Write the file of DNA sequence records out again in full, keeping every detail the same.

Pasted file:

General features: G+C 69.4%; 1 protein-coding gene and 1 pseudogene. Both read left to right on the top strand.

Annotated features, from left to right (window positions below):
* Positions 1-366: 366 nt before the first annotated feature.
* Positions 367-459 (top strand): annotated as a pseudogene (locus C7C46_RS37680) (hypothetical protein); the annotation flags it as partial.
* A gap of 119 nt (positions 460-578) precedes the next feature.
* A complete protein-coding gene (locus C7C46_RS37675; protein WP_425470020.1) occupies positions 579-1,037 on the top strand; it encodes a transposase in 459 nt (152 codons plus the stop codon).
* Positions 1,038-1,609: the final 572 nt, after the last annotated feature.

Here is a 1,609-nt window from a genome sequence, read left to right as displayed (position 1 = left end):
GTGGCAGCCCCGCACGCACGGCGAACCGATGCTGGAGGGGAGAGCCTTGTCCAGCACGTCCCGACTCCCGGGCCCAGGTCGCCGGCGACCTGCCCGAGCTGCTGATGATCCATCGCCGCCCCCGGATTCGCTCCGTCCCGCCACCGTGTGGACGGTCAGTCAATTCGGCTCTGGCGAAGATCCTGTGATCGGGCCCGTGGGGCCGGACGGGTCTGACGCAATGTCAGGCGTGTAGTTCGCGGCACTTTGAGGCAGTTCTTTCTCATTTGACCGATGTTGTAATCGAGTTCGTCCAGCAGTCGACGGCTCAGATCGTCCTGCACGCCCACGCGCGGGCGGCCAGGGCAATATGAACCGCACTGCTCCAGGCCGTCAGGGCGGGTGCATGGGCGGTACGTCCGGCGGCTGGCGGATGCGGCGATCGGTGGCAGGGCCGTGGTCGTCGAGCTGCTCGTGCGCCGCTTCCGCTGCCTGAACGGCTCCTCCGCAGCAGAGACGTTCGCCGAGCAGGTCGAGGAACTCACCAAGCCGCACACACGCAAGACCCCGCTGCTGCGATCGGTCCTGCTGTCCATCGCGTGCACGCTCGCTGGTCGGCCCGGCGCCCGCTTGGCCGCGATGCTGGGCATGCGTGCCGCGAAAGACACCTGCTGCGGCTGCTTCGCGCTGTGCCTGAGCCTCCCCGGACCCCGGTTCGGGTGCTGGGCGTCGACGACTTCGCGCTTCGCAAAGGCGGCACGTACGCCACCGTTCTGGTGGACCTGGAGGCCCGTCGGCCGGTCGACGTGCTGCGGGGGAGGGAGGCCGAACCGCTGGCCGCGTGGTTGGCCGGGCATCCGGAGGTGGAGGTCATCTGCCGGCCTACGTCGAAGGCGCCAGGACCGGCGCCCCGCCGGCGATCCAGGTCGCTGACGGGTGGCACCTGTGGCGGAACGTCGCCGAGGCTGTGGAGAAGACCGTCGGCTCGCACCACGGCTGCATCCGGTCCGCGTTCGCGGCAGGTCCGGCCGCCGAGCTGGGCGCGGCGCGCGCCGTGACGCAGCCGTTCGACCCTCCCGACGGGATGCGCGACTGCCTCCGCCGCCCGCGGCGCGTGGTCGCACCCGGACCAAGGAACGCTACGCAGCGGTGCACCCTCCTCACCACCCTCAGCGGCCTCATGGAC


General features: G+C 69.4%; 1 protein-coding gene and 1 pseudogene. Both read left to right on the top strand.

Annotated features, from left to right (window positions below):
* Positions 1-366: 366 nt before the first annotated feature.
* Positions 367-459 (top strand): annotated as a pseudogene (locus C7C46_RS37680) (hypothetical protein); the annotation flags it as partial.
* A gap of 119 nt (positions 460-578) precedes the next feature.
* A complete protein-coding gene (locus C7C46_RS37675; protein WP_425470020.1) occupies positions 579-1,037 on the top strand; it encodes a transposase in 459 nt (152 codons plus the stop codon).
* Positions 1,038-1,609: the final 572 nt, after the last annotated feature.

Here is a 1,609-nt window from a genome sequence, read left to right as displayed (position 1 = left end):
GTGGCAGCCCCGCACGCACGGCGAACCGATGCTGGAGGGGAGAGCCTTGTCCAGCACGTCCCGACTCCCGGGCCCAGGTCGCCGGCGACCTGCCCGAGCTGCTGATGATCCATCGCCGCCCCCGGATTCGCTCCGTCCCGCCACCGTGTGGACGGTCAGTCAATTCGGCTCTGGCGAAGATCCTGTGATCGGGCCCGTGGGGCCGGACGGGTCTGACGCAATGTCAGGCGTGTAGTTCGCGGCACTTTGAGGCAGTTCTTTCTCATTTGACCGATGTTGTAATCGAGTTCGTCCAGCAGTCGACGGCTCAGATCGTCCTGCACGCCCACGCGCGGGCGGCCAGGGCAATATGAACCGCACTGCTCCAGGCCGTCAGGGCGGGTGCATGGGCGGTACGTCCGGCGGCTGGCGGATGCGGCGATCGGTGGCAGGGCCGTGGTCGTCGAGCTGCTCGTGCGCCGCTTCCGCTGCCTGAACGGCTCCTCCGCAGCAGAGACGTTCGCCGAGCAGGTCGAGGAACTCACCAAGCCGCACACACGCAAGACCCCGCTGCTGCGATCGGTCCTGCTGTCCATCGCGTGCACGCTCGCTGGTCGGCCCGGCGCCCGCTTGGCCGCGATGCTGGGCATGCGTGCCGCGAAAGACACCTGCTGCGGCTGCTTCGCGCTGTGCCTGAGCCTCCCCGGACCCCGGTTCGGGTGCTGGGCGTCGACGACTTCGCGCTTCGCAAAGGCGGCACGTACGCCACCGTTCTGGTGGACCTGGAGGCCCGTCGGCCGGTCGACGTGCTGCGGGGGAGGGAGGCCGAACCGCTGGCCGCGTGGTTGGCCGGGCATCCGGAGGTGGAGGTCATCTGCCGGCCTACGTCGAAGGCGCCAGGACCGGCGCCCCGCCGGCGATCCAGGTCGCTGACGGGTGGCACCTGTGGCGGAACGTCGCCGAGGCTGTGGAGAAGACCGTCGGCTCGCACCACGGCTGCATCCGGTCCGCGTTCGCGGCAGGTCCGGCCGCCGAGCTGGGCGCGGCGCGCGCCGTGACGCAGCCGTTCGACCCTCCCGACGGGATGCGCGACTGCCTCCGCCGCCCGCGGCGCGTGGTCGCACCCGGACCAAGGAACGCTACGCAGCGGTGCACCCTCCTCACCACCCTCAGCGGCCTCATGGAC